Publication date: October 15th, 2021 Links:  Amazon  |  Goodreads O pen the door to your nightmares. They are the silent guardians of our in...


Publication date: October 15th, 2021


Open the door to your nightmares.

They are the silent guardians of our inner spaces. We throw them open to welcome friends and family. We shut them tight against the darkness and trust them to keep us safe. But they also hide our true natures, ward off intruders, and seal away what can never be allowed to escape.

But, what happens when the thing that we rely on the most, welcomes the bad things in? What happens when our protector becomes the thing we fear?

Turn the key, pull back the bolt, unfasten the latch and let the darkness through. Discover 19 tales of terror and despair that lurk on the other side of the Doors in the fourth instalment of Eerie River Publishing’s horror series.


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It Calls From The Doors joins four others in its "It Calls From" series. There's It Calls From The Sky, It Calls From The Sea (You can read my review here) and It Calls From The Forest (Vol 1. and 2). You would think that doors are such an innocuous thing. How could they possibly be scary? They aren't a destination; Merely a threshold. What happens when those doors open to places we aren't expecting? Or worse, what if they open exactly where we are expecting? That's what this anthology from Eerie River Publishing and its authors attempt to define.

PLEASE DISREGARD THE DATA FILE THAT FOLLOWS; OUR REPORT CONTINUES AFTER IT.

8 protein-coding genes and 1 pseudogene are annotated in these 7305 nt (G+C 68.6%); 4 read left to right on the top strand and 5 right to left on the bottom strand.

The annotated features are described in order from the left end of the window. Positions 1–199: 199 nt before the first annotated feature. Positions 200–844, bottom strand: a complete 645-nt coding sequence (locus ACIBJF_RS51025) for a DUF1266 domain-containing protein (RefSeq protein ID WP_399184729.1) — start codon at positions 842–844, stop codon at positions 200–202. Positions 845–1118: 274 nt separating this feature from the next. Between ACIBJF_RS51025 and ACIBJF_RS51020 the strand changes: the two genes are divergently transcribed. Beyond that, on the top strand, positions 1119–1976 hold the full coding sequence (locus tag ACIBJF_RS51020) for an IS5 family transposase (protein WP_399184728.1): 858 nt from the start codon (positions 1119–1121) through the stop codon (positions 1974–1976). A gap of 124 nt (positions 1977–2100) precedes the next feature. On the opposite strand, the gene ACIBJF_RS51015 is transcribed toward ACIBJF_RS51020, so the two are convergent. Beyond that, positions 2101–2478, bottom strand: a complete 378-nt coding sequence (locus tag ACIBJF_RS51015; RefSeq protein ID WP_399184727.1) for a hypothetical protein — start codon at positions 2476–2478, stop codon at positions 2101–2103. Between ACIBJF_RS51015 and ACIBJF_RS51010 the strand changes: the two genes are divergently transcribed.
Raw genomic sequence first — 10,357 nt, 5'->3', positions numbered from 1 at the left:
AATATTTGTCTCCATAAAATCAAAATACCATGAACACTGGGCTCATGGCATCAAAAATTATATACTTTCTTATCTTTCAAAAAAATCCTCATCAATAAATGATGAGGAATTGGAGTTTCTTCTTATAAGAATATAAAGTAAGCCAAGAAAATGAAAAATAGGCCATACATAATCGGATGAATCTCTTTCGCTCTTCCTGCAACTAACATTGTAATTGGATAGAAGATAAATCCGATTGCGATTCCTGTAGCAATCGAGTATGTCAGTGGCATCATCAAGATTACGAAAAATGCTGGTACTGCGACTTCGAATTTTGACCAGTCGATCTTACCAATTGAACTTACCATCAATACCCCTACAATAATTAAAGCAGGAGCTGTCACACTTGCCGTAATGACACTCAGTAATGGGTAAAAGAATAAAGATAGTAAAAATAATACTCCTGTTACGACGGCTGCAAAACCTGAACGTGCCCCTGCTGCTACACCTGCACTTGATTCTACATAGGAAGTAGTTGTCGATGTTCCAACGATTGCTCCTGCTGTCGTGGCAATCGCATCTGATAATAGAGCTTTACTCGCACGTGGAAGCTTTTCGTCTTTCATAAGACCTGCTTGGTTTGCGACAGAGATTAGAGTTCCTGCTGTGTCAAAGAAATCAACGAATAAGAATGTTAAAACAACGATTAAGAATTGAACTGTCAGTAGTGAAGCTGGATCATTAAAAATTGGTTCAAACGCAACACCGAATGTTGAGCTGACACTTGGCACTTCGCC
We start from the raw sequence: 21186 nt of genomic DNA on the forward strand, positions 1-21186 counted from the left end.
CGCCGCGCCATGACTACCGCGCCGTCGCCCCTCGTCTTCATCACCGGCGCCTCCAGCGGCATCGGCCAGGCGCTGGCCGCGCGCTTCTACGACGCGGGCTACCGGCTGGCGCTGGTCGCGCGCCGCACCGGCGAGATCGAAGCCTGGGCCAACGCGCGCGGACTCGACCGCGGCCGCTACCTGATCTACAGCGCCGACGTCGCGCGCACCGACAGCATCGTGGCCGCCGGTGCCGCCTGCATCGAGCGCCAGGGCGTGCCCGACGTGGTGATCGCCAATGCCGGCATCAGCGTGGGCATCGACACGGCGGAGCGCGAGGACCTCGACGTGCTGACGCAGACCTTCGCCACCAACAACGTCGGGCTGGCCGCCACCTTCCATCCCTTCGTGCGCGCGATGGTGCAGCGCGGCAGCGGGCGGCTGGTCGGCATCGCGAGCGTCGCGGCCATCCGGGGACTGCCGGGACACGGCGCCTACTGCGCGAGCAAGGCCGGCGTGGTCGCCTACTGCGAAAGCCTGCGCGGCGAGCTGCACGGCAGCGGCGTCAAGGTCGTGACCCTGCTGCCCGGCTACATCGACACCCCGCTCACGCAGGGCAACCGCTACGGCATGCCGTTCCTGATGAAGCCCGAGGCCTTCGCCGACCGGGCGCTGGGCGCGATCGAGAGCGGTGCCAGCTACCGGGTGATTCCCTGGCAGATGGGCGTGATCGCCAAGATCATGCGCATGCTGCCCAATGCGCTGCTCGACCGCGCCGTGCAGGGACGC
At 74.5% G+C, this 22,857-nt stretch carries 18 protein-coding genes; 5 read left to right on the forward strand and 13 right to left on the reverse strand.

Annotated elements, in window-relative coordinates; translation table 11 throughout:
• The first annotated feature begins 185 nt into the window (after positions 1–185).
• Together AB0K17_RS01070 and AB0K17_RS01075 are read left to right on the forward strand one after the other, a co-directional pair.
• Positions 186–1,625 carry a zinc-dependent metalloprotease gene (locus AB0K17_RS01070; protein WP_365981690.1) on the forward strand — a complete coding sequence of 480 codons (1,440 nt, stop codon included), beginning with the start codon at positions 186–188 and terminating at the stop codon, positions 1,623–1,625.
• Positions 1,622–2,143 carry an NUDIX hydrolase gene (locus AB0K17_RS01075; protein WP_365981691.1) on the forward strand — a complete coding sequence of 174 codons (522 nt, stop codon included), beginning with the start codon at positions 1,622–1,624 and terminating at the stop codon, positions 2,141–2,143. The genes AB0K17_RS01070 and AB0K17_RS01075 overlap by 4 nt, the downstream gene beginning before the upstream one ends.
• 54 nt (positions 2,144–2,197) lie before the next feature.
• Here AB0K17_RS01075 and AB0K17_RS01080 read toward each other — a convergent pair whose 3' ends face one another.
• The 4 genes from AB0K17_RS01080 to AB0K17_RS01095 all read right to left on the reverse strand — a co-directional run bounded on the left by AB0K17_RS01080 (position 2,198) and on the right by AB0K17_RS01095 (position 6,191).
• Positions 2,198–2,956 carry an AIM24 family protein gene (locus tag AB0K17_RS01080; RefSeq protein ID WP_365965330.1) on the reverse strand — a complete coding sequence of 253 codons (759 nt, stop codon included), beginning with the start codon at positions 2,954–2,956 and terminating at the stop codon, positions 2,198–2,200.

Featuring nineteen tales from nineteen different authors, this assemblage of door related horrors will have something for every horror lover. There are cosmic horrors, creature features, stories about death, and killers all fitting the door theme. As a horror fan, I love seeing how a single prompt can inspire so many different versions. 

A few of my favorites:

"Homesick" by Chris Hewitt was an interesting story about a fixer upper with a door to an eldritch horror. Not only would that be horrifying in itself, this story contained thousands and thousands of doors with things behind too terrible to truly comprehend. What's worse is that somewhere within those myriad doors are her daughters. 

"Who's That Trip Trappin'" by Ally Wilkes was another creepy story. This one involving an escalator. We've all had the thought—however brief—about being sucked down in the cracks of the escalator but I bet you never thought that an escalator could be as terrifying as this story.

"The Black Room" by Mason Gallaway was short but surprisingly sweet. A child goes back to the house she grew up in to face her fears as an adult. The darkness is still there waiting for her, but this time she's not alone...and that makes all the difference.